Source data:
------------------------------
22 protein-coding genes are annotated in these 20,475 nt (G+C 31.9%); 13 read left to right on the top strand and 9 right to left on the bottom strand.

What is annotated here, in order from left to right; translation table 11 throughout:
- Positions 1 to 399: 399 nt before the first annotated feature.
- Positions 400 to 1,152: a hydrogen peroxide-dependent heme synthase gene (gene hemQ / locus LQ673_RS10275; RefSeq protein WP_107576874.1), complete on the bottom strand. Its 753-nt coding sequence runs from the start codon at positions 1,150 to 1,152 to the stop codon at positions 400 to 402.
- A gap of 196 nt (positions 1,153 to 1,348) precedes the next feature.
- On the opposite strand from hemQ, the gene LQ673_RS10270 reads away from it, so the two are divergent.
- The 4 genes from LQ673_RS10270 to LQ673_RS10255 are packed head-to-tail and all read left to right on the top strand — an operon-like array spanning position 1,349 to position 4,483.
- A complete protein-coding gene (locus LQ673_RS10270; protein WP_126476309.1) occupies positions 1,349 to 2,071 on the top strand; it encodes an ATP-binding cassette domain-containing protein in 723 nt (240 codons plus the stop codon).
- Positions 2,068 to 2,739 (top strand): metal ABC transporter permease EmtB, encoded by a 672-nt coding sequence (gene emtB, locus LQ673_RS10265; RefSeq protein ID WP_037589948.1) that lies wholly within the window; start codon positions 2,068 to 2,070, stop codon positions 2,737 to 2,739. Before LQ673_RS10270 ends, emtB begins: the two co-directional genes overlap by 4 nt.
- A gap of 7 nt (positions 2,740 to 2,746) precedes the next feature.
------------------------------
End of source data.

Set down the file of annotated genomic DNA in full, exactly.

22 protein-coding genes are annotated in these 20,475 nt (G+C 31.9%); 13 read left to right on the top strand and 9 right to left on the bottom strand.

What is annotated here, in order from left to right; translation table 11 throughout:
- Positions 1 to 399: 399 nt before the first annotated feature.
- Positions 400 to 1,152: a hydrogen peroxide-dependent heme synthase gene (gene hemQ / locus LQ673_RS10275; RefSeq protein WP_107576874.1), complete on the bottom strand. Its 753-nt coding sequence runs from the start codon at positions 1,150 to 1,152 to the stop codon at positions 400 to 402.
- A gap of 196 nt (positions 1,153 to 1,348) precedes the next feature.
- On the opposite strand from hemQ, the gene LQ673_RS10270 reads away from it, so the two are divergent.
- The 4 genes from LQ673_RS10270 to LQ673_RS10255 are packed head-to-tail and all read left to right on the top strand — an operon-like array spanning position 1,349 to position 4,483.
- A complete protein-coding gene (locus LQ673_RS10270; protein WP_126476309.1) occupies positions 1,349 to 2,071 on the top strand; it encodes an ATP-binding cassette domain-containing protein in 723 nt (240 codons plus the stop codon).
- Positions 2,068 to 2,739 (top strand): metal ABC transporter permease EmtB, encoded by a 672-nt coding sequence (gene emtB, locus LQ673_RS10265; RefSeq protein ID WP_037589948.1) that lies wholly within the window; start codon positions 2,068 to 2,070, stop codon positions 2,737 to 2,739. Before LQ673_RS10270 ends, emtB begins: the two co-directional genes overlap by 4 nt.
- A gap of 7 nt (positions 2,740 to 2,746) precedes the next feature.